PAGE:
Availability. Finding an available taxi is usually the most difficult between 4and 5 in the afternoon when rush hour kicks in. Any place wherethere is a crowd, such as when the theaters let out in evenings,can be difficult. Sometimes, it's helpful to walk a few blocks awayfrom the crowd before even trying to hail a cab. Also, cabs becomescarce any time it rains.
The agency that oversees taxis has written up 'a taxicab rider's billof rights,' which ensures riders' the right to go to any of thecity's five boroughs and to a driver who obeys all traffic laws,among other things. Any complaints about taxi drivers can be madeby calling 311.
The pedicabs One of the more unusual ways to catch a ride in the city is tohail a pedicab -- a peddle-powered, rickshaw-looking contraption.Pedicabs offer a more leisurely approach to New York Citytransportation, though when traffic gridlock sets in, they cansometimes get you where you want to go faster than a traditionaltaxi. Pedicabs operate in midtown Manhattan, including TimesSquare, and parts of downtown Manhattan, including GreenwichVillage, SoHo and Tribeca. The charge is about a dollar a minutefor two people. Ask the driver for a more exact quote before takingoff.
The water taxi What better way to get around town than gliding along one of thecity's many waterways (completely avoiding any traffic jams) andenjoying views of the skyline. New York Water Taxi offers serviceto stops around the bottom part of Manhattan Island as well asstops in Queens and Brooklyn.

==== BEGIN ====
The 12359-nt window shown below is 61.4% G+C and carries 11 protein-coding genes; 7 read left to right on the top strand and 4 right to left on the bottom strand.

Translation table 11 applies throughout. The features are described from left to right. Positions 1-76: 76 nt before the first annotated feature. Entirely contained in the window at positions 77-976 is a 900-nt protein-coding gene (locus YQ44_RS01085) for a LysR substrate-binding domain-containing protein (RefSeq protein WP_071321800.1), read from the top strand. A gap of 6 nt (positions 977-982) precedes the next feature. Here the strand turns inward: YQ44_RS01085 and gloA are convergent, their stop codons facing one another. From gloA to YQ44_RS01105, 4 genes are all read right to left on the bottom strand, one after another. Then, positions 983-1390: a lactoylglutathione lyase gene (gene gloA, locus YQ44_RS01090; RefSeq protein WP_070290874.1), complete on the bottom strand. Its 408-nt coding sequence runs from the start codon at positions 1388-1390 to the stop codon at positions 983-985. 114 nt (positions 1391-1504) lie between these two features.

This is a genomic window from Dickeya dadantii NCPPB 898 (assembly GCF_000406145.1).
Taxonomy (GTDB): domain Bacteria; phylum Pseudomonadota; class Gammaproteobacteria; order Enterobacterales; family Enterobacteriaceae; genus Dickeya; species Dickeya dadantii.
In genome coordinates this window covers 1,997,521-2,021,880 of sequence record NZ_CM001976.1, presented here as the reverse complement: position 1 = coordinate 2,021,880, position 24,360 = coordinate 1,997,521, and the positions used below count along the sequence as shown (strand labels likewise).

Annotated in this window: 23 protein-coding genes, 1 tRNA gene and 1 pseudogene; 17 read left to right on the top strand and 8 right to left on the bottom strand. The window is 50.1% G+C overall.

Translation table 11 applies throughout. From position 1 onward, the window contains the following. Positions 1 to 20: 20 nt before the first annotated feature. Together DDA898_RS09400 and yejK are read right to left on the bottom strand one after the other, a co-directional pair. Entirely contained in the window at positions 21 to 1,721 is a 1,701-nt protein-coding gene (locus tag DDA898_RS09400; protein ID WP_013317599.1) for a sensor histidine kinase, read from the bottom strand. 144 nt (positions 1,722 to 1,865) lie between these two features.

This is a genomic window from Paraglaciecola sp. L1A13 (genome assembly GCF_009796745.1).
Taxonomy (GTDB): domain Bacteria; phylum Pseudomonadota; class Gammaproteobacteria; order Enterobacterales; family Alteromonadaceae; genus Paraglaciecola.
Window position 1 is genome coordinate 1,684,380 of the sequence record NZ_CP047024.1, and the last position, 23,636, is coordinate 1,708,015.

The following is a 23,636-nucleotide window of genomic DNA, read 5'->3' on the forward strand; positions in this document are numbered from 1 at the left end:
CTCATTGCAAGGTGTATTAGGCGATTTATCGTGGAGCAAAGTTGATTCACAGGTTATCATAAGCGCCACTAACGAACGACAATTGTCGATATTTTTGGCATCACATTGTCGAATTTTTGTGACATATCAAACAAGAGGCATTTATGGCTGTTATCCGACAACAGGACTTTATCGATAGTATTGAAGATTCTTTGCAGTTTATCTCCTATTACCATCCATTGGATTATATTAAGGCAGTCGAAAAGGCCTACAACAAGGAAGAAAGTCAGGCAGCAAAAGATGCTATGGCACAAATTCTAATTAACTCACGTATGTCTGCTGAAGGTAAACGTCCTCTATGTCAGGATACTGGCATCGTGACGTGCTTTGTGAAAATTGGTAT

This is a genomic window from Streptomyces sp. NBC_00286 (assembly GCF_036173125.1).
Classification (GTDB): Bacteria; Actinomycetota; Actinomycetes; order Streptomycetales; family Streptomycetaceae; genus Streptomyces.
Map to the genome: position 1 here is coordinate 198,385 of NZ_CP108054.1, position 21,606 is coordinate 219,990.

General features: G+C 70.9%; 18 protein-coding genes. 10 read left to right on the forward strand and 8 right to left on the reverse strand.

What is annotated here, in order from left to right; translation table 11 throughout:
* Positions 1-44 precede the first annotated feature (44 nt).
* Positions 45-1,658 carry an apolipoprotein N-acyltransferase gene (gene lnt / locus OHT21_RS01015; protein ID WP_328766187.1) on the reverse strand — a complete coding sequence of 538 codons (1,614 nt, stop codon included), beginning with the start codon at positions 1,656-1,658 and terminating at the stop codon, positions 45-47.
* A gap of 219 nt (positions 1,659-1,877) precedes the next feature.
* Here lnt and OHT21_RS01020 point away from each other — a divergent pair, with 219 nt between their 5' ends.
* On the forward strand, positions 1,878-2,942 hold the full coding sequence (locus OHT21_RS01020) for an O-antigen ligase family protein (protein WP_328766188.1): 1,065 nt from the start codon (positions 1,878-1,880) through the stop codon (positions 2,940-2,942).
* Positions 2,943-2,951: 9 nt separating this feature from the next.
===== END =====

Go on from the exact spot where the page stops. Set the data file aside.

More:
Where it stops. The following are stops in Manhattan on New York Water Taxi'sroute:South Street Seaport;
North Cove at the World Financial Center;
Chelsea Piers; Pier 84 at the Circle Line hub at 42nd Street andthe Hudson River;
East 34th Street Pier on the East River;
In Queens, the water taxi stopsat Hunters Point Pier in Long Island City and in Brooklyn, at theFulton Ferry Landing in DUMBO.
What it costs.
For visitors (or New Yorkers out for a day on the water), thecompany offers different fares.There is a one-day ticket (allowing more than one stop on the route) for$20 for adults and $15 for children 12 and under. For moreinformation and schedules go to www.nywatertaxi.com.